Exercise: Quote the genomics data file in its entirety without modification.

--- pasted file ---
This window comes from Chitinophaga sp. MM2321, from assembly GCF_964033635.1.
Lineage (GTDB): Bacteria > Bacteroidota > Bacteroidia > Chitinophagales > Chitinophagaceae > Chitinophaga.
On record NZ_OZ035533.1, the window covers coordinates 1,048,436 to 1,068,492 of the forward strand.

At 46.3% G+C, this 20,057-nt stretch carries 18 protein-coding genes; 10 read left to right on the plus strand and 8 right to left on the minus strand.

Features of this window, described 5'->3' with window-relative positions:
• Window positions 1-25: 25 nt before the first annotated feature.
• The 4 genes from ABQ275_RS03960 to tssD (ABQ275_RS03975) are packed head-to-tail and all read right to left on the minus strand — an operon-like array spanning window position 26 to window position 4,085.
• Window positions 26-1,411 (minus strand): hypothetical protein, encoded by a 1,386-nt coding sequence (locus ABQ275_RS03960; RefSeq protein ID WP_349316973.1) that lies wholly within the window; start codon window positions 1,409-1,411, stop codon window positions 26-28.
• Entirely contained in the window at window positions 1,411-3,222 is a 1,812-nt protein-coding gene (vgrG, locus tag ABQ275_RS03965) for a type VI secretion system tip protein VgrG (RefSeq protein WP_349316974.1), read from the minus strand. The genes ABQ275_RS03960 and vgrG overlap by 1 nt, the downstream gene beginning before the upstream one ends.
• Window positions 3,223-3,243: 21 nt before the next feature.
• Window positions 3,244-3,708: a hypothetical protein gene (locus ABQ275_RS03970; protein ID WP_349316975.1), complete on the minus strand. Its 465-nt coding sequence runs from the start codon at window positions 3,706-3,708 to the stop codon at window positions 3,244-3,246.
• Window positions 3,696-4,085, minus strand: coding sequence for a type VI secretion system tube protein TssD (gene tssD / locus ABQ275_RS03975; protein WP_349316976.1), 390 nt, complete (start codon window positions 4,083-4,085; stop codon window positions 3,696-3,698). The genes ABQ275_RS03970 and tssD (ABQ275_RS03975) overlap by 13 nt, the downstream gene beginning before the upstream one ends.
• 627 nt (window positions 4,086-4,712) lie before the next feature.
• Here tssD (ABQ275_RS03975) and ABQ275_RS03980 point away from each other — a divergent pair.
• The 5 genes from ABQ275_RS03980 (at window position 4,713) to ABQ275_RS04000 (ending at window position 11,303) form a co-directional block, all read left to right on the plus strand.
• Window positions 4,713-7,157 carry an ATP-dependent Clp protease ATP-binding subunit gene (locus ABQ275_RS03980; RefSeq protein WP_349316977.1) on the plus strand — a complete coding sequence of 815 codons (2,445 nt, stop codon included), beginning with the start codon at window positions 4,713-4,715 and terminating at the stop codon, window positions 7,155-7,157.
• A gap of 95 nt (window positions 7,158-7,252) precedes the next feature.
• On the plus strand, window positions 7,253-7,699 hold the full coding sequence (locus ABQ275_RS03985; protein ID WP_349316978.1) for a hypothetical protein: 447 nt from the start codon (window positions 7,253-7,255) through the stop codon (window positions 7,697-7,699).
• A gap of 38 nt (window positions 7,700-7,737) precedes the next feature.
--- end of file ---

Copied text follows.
This window comes from Chitinophaga sp. MM2321, from assembly GCF_964033635.1.
Lineage (GTDB): Bacteria > Bacteroidota > Bacteroidia > Chitinophagales > Chitinophagaceae > Chitinophaga.
On record NZ_OZ035533.1, the window covers coordinates 1,048,436 to 1,068,492 of the forward strand.

At 46.3% G+C, this 20,057-nt stretch carries 18 protein-coding genes; 10 read left to right on the plus strand and 8 right to left on the minus strand.

Features of this window, described 5'->3' with window-relative positions:
• Window positions 1-25: 25 nt before the first annotated feature.
• The 4 genes from ABQ275_RS03960 to tssD (ABQ275_RS03975) are packed head-to-tail and all read right to left on the minus strand — an operon-like array spanning window position 26 to window position 4,085.
• Window positions 26-1,411 (minus strand): hypothetical protein, encoded by a 1,386-nt coding sequence (locus ABQ275_RS03960; RefSeq protein ID WP_349316973.1) that lies wholly within the window; start codon window positions 1,409-1,411, stop codon window positions 26-28.
• Entirely contained in the window at window positions 1,411-3,222 is a 1,812-nt protein-coding gene (vgrG, locus tag ABQ275_RS03965) for a type VI secretion system tip protein VgrG (RefSeq protein WP_349316974.1), read from the minus strand. The genes ABQ275_RS03960 and vgrG overlap by 1 nt, the downstream gene beginning before the upstream one ends.
• Window positions 3,223-3,243: 21 nt before the next feature.
• Window positions 3,244-3,708: a hypothetical protein gene (locus ABQ275_RS03970; protein ID WP_349316975.1), complete on the minus strand. Its 465-nt coding sequence runs from the start codon at window positions 3,706-3,708 to the stop codon at window positions 3,244-3,246.
• Window positions 3,696-4,085, minus strand: coding sequence for a type VI secretion system tube protein TssD (gene tssD / locus ABQ275_RS03975; protein WP_349316976.1), 390 nt, complete (start codon window positions 4,083-4,085; stop codon window positions 3,696-3,698). The genes ABQ275_RS03970 and tssD (ABQ275_RS03975) overlap by 13 nt, the downstream gene beginning before the upstream one ends.
• 627 nt (window positions 4,086-4,712) lie before the next feature.
• Here tssD (ABQ275_RS03975) and ABQ275_RS03980 point away from each other — a divergent pair.
• The 5 genes from ABQ275_RS03980 (at window position 4,713) to ABQ275_RS04000 (ending at window position 11,303) form a co-directional block, all read left to right on the plus strand.
• Window positions 4,713-7,157 carry an ATP-dependent Clp protease ATP-binding subunit gene (locus ABQ275_RS03980; RefSeq protein WP_349316977.1) on the plus strand — a complete coding sequence of 815 codons (2,445 nt, stop codon included), beginning with the start codon at window positions 4,713-4,715 and terminating at the stop codon, window positions 7,155-7,157.
• A gap of 95 nt (window positions 7,158-7,252) precedes the next feature.
• On the plus strand, window positions 7,253-7,699 hold the full coding sequence (locus ABQ275_RS03985; protein ID WP_349316978.1) for a hypothetical protein: 447 nt from the start codon (window positions 7,253-7,255) through the stop codon (window positions 7,697-7,699).
• A gap of 38 nt (window positions 7,700-7,737) precedes the next feature.